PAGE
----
Think with the end in mind.
Such a valuable part of leading small with our few, but it can be elusive sometimes when you are living in preschool world! There are Sundays where it’s hard to see beyond that gentle, quiet Harper, who has many things that happened in her world this week, but Annie won’t be quiet long enough for her to share. Or just when you have your entire group really engaged in that great game to get them thinking about the Bible story they are going to hear, Sammy shows up with his collection of plastic dinosaurs (or lizards, or dragons) insisting that they each get to have their turn. Then there is the Sunday that one of your few who is not very regular — Kenny in my world – is present but only wants to talk about zombies (Yes, in preschool. Note to self: maybe I need to gently find out what he is watching on tv.) How is it possible to contemplate higher, nobler ideals like “thinking with the end in mind?”
In the midst of all these thoughts, God, in a way only He can orchestrate, reminded me what it looks like to think with the end in mind. In “big church” amongst the adults, the words to a song hit me with such forceful reality. “I see a generation rising up to take their place, with selfless faith, with selfless faith. . .” All the faces of my few started popping into my brain: Harper and Annie, Sammy and Kenny. They are the generation that I am going to see rising up to take their place. I am honored to introduce them to God who loves them and made them and Jesus who wants to be their friend forever. What a unique opportunity to speak into Harper’s gentle and quiet nature, and encourage her to share. Before long she’ll be an elementary student, then a middle schooler, and then a high school student encouraging other gentle spirits. And Annie? Part of what I get to do is direct that boundless energy and take charge attitude into being a leader, not afraid to face challenges, but respecting those she leads. Sammy and his imagination and endless collection of amphibians and other critters? He may be the one crafting and creating words that will capture the hearts and attention of preschoolers yet to arrive on this planet. I’m not sure yet about Kenny and his love of zombies. . . maybe he’ll be a great student pastor someday!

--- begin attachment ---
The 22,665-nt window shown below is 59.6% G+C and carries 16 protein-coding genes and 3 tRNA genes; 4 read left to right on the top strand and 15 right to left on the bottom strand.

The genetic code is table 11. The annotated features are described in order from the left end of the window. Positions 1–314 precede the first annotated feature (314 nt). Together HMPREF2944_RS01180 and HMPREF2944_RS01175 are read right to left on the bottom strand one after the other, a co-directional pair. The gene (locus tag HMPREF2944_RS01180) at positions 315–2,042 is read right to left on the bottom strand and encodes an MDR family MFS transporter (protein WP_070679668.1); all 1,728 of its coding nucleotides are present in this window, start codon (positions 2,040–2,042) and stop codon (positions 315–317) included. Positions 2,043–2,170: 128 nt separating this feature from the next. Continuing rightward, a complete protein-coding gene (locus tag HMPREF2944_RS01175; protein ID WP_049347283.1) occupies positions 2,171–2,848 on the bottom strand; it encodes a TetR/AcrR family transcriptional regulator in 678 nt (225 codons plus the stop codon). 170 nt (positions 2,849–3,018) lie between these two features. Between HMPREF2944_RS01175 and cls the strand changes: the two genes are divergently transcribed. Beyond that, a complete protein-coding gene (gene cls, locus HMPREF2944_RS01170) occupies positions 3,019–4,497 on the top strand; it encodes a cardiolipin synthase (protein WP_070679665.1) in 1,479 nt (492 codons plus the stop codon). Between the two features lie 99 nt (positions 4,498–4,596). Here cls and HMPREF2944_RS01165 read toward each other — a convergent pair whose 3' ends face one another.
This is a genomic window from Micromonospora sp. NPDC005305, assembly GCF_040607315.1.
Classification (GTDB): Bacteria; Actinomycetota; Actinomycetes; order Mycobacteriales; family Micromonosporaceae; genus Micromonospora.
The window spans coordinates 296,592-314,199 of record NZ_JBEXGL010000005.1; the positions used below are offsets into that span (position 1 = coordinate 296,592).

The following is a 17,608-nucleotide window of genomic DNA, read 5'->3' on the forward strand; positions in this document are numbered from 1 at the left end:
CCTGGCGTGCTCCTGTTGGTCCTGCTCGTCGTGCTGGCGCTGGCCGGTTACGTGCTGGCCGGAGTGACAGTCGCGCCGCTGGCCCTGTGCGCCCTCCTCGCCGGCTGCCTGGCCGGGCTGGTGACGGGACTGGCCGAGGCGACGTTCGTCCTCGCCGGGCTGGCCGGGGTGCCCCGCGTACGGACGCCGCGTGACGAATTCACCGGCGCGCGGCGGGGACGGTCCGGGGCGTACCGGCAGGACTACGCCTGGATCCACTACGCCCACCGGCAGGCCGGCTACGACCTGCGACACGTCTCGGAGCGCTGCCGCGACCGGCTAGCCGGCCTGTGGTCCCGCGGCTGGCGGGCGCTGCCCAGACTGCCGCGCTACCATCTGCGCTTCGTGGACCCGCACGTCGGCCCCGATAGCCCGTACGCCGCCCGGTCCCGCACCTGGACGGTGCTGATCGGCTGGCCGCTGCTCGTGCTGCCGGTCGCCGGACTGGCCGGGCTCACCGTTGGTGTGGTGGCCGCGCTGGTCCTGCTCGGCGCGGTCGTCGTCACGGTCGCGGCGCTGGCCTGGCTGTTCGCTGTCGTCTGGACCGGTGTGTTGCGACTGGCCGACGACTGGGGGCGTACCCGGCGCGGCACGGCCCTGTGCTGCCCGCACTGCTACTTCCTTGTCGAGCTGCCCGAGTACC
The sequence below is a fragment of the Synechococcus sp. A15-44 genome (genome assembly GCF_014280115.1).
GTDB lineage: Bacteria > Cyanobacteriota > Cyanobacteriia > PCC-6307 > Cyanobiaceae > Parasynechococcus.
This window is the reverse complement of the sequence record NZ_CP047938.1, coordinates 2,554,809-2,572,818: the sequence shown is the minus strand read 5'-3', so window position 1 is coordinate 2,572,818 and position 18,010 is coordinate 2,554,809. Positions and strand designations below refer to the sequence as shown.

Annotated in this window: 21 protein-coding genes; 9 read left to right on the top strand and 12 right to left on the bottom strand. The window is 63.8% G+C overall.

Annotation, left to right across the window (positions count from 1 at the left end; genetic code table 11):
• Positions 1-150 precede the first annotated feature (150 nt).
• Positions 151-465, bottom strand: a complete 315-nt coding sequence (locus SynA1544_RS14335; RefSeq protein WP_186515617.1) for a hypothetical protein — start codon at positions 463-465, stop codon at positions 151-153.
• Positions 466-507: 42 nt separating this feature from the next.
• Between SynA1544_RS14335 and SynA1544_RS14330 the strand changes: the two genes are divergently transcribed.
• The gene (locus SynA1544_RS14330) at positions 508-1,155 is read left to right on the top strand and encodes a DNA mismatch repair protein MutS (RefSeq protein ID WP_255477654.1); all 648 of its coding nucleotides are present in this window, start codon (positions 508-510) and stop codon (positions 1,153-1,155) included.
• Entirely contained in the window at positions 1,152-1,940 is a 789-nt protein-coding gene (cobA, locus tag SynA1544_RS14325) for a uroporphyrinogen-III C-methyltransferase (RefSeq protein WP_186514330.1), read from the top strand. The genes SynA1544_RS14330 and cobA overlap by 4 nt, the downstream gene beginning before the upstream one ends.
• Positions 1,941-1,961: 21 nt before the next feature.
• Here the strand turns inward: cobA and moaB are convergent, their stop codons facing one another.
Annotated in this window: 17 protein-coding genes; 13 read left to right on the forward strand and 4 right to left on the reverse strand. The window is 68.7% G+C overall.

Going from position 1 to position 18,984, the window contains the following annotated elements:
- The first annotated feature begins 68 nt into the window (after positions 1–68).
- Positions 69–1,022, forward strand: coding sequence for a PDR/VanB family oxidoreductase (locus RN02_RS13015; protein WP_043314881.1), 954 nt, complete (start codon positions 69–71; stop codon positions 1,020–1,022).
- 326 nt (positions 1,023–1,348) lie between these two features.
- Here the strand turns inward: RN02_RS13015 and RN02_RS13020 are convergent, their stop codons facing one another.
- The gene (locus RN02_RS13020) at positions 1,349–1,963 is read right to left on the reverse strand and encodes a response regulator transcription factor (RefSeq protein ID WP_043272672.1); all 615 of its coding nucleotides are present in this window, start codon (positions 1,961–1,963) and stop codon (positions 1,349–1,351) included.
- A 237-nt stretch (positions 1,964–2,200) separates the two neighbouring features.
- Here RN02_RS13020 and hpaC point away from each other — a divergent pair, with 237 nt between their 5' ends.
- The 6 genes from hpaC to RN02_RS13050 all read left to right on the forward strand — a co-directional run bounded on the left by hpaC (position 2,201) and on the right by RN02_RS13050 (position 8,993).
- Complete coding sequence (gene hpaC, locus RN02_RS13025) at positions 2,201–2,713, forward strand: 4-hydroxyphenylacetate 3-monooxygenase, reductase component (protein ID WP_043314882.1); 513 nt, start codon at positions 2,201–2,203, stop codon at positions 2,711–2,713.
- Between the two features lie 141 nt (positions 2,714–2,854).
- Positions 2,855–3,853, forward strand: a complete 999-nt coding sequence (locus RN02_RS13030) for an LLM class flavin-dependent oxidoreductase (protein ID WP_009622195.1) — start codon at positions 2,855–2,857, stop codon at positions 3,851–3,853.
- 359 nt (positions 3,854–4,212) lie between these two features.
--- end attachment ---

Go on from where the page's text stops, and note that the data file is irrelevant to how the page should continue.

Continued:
Thinking with the end in mind for your few preschoolers is all about seeing their potential, but never losing sight of who they are now and fully loving and accepting them right where they are.
What are your challenges in thinking with the end in mind for your preschool few?